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National Park Passport Guide

national park passport

Passport to Your National Parks

What is the Passport to Your National Parks?

Eastern National, a nonprofit organization that creates educational products and services to promote support for America’s national parks, created the Passport to Your National Parks program in 1986. Travelers can log their visits to US national parks and monuments in this small spiral-bound booklet, designed to resemble an official passport. The passport contains maps that are color-coded by region, some brief information about each park or monument, photographs and maps.

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How do I get my national park passport?

The Passport to Your National Park is available at Eastern National park brick-and-mortar stores found at over 150 national parks and at their online store at www.eparks.com.

How much does the national park passport cost?

The basic passport is $9.95. A hard-covered collector’s edition is $24.95. Additional pages, a kids’ edition and region-specific guides are also available.

How do I get my national park passport stamped?

The majority of parks in the National Park System participate in the passport program. Those that do participate have cancellation stations where visitors can have their passports stamped. A list of parks and their cancellation stations can be found here. Visitors can also inquire at the park headquarters for information about obtaining a passport stamp.

What regions are covered?

Although the National Park Service is currently divided into seven regions, the Passport to Your National Parks contains the nine regions in existence when the program was initiated. These regions are:

  • North Atlantic
  • Mid-Atlantic
  • National Capital
  • Southeast
  • Midwest
  • Southwest
  • Rocky Mountain
  • Western
  • Pacific Northwest and Alaska

What is the annual stamp set and how do I get one?

Each year, Eastern National releases a set of ten full-color collectible stamps that feature a photo and description of one park per region plus a national stamp. These sets are available wherever the national park passports themselves are sold. The sets cost $10, and the passports have spaces allocated for these special stamps.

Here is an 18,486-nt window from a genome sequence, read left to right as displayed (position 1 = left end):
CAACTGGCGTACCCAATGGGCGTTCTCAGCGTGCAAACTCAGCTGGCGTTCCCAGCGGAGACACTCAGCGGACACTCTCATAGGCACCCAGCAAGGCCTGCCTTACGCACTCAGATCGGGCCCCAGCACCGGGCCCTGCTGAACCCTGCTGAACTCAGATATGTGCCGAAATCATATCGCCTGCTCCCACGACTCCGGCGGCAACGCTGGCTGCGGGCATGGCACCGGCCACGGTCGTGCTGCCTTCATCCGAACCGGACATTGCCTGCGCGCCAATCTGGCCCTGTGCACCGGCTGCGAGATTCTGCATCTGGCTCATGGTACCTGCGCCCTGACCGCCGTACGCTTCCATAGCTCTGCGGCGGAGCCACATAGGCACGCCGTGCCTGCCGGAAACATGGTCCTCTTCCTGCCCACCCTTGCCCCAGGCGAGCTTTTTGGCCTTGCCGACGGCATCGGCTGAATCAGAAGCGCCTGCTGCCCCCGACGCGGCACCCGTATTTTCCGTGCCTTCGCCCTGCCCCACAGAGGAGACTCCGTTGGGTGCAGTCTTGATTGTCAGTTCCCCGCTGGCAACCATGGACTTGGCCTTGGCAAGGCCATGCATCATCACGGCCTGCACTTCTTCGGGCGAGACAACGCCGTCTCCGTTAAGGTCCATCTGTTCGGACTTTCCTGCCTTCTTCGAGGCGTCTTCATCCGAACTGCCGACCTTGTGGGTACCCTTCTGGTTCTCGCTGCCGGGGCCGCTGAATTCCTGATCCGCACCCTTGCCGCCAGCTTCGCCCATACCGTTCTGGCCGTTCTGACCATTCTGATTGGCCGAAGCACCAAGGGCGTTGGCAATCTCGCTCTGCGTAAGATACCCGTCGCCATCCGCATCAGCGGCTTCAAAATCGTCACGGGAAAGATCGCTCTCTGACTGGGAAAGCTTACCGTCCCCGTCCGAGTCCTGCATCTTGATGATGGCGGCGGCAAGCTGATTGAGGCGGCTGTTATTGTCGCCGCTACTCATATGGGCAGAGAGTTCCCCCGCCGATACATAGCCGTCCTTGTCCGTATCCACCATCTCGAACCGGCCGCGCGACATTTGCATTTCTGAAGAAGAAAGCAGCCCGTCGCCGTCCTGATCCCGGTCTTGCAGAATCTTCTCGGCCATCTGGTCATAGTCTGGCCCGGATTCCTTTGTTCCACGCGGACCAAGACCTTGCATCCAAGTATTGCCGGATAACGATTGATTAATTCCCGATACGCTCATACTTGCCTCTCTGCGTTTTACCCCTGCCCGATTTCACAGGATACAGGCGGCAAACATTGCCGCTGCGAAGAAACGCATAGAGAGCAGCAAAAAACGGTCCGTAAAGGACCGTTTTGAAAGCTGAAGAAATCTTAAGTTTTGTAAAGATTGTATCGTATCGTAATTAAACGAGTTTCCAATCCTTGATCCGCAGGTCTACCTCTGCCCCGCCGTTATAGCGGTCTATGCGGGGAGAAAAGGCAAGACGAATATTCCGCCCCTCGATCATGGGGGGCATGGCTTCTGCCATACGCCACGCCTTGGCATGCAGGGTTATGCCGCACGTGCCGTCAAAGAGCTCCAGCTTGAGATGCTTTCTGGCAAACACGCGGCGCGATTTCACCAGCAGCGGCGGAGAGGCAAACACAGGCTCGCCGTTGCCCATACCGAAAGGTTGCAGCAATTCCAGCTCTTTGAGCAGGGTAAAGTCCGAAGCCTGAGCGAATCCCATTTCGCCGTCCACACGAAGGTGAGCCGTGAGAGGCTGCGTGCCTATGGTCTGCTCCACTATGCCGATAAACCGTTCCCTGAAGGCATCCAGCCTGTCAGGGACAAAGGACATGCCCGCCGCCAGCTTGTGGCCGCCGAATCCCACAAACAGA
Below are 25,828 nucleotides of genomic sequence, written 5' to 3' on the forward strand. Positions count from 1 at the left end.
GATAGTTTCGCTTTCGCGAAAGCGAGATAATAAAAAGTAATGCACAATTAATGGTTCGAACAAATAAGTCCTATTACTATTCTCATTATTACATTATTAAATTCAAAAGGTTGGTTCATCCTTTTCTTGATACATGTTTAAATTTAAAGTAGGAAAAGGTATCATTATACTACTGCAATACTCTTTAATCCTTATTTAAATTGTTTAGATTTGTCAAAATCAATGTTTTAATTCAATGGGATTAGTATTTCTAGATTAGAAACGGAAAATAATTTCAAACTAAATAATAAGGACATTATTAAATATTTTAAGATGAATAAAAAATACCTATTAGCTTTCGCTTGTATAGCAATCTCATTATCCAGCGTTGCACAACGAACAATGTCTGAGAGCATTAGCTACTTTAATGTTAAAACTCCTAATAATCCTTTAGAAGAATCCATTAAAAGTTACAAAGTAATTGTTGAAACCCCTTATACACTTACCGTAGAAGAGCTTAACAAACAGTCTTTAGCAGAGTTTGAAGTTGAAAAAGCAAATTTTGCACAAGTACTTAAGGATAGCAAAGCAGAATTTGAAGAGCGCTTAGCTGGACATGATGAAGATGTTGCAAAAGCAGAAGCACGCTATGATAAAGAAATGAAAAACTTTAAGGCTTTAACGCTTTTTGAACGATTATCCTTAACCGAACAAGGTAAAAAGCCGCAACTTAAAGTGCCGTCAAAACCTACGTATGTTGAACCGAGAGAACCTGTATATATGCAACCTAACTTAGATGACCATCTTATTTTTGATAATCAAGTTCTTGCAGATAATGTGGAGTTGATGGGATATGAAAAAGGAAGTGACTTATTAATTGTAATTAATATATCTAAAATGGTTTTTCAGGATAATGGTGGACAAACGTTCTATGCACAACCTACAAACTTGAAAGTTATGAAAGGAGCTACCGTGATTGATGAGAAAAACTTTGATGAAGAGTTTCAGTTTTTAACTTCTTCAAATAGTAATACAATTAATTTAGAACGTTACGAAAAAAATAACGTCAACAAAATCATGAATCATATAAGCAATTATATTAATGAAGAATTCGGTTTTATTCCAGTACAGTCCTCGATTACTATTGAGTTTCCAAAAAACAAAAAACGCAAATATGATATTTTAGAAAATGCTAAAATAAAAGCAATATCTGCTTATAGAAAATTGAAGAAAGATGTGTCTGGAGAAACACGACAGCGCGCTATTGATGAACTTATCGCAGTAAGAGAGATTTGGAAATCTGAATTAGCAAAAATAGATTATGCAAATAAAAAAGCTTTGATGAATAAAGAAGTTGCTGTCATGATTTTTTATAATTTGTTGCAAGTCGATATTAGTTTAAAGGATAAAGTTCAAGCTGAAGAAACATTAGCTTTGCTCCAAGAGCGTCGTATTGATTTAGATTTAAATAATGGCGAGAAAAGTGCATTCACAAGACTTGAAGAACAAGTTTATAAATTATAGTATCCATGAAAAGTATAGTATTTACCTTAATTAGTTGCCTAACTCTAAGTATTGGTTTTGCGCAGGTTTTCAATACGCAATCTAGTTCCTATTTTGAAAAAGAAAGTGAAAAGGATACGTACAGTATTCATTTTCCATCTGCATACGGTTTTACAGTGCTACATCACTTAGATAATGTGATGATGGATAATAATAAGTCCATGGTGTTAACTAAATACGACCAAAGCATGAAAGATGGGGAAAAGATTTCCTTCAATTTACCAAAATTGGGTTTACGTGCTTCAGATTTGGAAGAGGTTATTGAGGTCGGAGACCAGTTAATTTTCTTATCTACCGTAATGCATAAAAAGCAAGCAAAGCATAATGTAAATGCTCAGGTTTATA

national park passport
Rocky Mountain National Park

America the Beautiful Passes

An America the Beautiful pass grants entrance to more than 2,000 federal recreation sites managed by the National Park Service, the U.S. Forest Service, U.S. Fish and Wildlife, the Bureau of Land Management, the Bureau of Reclamation and the U.S. Army Corps of Engineers.

A pass covers the entrance and day use fees for the driver and all passengers in a personal vehicle, or up to four adults at locations that charge a per-person entrance fee. Children under 15 have free entrance to these areas. The passholder may also be eligible for a discount on park campground rates and other fees. This benefit varies by location.

What type of passes are available?

Several types of America the Beautiful passes are available:

  • Annual pass: Anyone can purchase a standard annual pass, which currently costs $80 per year. Members of the US military can receive an annual pass for free.
  • Annual fourth-grade pass: This pass is for U.S. fourth-graders, including those who are home-schooled. The pass is valid for the duration of the student’s fourth-grade school year, September through the following August.
  • Senior pass: The Senior pass, formerly called the Golden Age Passport, can be purchased annually for $20 or as a lifetime pass for $80. The passholder must be a US citizen or permanent resident age 62 or older.
  • Access pass: The free Access pass is for US citizens or permanent residents with permanent disabilities. This pass provides a discount on some park fees but does not always include free admission.
  • Volunteer pass: This pass is given free to people who volunteer more than 250 service hours at federal agencies that participate in the pass program.

Where can I get a pass?

Passes are sold at numerous federal recreation areas throughout the country. A list can be found here, though purchasers are advised to call a site to confirm that passes are available.

How many national parks have you visited? Do you use a national park passport? Tell us in the comments.

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